ALS is a severe, neurodegenerative disease which affects motor neurons leading to progressive muscle weakness, paralysis and ultimately death within a median time of two to four years from disease onset.

According to the firm, the ODD recognises the potential therapeutic role of aldesleukin in treating disease, and could provide a number of benefits for Clinigen should it obtain a marketing approval for this indication.

These benefits include seven years marketing exclusivity within the US upon launch, along with tax credits for clinical development costs and fee waivers.

Studies in ALS patients have shown that decreased levels of regulatory T-cells (Tregs) were associated with increased disease severity and predictive of disease progression and survival, suggesting that Tregs may be an attractive therapeutic target.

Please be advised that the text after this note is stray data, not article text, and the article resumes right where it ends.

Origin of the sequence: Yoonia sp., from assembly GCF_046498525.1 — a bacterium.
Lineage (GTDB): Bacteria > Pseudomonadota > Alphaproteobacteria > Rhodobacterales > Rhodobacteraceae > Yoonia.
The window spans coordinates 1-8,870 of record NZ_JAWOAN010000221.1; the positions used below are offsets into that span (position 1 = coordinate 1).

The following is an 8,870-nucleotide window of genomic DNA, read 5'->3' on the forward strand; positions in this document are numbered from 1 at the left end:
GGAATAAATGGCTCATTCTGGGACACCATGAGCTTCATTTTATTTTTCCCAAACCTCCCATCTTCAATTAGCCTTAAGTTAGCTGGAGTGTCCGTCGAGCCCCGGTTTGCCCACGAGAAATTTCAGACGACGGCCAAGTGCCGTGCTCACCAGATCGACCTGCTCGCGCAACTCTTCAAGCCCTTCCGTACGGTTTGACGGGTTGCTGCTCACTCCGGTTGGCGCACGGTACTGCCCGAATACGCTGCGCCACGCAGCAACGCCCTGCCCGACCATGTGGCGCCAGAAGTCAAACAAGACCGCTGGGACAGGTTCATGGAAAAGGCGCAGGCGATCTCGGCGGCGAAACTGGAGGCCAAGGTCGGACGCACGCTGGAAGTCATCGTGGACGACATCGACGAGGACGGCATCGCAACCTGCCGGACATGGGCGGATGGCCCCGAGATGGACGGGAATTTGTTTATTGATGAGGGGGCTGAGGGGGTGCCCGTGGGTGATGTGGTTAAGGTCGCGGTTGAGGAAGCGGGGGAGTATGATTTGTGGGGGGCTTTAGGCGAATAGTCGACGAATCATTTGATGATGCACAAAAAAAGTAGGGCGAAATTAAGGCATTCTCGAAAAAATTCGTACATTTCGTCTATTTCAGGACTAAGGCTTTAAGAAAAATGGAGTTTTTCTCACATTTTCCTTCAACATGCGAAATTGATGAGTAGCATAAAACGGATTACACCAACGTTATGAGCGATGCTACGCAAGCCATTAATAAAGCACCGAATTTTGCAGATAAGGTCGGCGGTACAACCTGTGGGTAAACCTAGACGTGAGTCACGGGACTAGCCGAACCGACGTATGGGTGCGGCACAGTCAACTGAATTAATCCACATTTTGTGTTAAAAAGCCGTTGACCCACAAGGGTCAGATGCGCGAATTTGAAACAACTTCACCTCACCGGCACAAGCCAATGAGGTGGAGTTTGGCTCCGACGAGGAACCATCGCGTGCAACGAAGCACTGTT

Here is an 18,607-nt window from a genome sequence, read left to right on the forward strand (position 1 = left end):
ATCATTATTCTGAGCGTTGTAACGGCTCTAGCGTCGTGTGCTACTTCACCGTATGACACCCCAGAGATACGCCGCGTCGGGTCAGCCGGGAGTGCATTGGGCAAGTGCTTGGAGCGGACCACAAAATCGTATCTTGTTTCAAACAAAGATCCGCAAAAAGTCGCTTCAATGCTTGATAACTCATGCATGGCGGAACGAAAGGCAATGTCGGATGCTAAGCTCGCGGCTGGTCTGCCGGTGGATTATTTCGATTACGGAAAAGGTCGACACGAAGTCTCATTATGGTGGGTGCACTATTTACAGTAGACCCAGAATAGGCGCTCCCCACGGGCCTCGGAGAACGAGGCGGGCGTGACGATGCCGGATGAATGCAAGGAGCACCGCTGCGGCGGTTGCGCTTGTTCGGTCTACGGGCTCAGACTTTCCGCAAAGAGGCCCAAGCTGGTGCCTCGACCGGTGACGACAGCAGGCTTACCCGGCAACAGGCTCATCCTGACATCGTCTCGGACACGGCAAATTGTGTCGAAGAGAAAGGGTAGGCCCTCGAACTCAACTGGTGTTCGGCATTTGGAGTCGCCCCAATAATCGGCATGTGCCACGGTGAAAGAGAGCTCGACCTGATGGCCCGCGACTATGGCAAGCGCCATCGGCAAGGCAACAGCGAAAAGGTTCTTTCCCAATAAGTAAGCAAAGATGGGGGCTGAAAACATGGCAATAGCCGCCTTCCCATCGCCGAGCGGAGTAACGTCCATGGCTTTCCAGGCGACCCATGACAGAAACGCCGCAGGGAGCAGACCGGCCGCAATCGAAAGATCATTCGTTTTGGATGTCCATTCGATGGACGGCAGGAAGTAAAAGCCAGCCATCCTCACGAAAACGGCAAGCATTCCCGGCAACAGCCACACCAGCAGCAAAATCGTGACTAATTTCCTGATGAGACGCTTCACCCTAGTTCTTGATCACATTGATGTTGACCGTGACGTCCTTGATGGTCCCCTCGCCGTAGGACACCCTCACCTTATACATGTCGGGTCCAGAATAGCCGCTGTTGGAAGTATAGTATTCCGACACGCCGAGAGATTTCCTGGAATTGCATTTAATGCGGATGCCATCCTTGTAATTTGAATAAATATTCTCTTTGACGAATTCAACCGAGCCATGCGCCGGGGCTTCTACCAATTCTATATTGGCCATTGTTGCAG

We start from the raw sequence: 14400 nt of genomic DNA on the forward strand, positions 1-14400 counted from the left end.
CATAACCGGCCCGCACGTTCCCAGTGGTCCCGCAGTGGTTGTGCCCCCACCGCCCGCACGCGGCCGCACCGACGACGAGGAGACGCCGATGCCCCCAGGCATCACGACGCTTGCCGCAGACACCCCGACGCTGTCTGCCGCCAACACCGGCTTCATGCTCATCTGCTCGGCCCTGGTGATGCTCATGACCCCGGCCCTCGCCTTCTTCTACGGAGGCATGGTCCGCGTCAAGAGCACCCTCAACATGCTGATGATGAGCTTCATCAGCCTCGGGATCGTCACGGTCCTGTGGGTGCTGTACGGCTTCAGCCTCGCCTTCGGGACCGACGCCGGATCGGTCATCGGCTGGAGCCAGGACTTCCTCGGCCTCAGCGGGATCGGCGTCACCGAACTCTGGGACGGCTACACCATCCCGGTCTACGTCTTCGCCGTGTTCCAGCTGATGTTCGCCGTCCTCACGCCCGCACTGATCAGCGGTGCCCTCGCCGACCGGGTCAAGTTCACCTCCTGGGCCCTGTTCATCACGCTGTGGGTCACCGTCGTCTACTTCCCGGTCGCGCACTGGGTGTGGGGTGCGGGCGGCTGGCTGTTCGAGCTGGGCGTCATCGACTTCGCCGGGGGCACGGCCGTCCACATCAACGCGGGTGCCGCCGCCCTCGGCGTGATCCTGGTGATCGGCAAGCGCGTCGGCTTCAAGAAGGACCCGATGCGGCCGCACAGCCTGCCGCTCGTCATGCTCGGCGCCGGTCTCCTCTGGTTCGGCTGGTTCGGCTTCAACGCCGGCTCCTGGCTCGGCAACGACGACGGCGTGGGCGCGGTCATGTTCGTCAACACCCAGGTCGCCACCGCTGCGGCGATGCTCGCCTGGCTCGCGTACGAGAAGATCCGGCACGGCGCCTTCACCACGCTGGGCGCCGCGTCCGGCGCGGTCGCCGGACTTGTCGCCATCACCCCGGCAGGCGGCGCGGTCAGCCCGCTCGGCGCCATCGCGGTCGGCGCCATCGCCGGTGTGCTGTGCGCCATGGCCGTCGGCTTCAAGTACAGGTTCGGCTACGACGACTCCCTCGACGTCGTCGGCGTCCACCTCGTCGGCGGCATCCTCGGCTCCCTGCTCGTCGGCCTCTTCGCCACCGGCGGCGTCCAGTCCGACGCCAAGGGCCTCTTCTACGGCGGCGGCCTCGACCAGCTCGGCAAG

Aldesleukin has been shown to enhance Treg function in inflammatory and autoimmune conditions.

“The Orphan Drug Designation issued by the FDA recognises the potential of aldesleukin as a possible valuable new treatment for patients with ALS where there is a significant level of unmet need within the disease area,” said Shaun Chilton, group chief executive.

“Clinigen is also exploring the use of aldesleukin in several other therapeutic areas where its modulatory effects on Tregs may have a beneficial clinical effect.”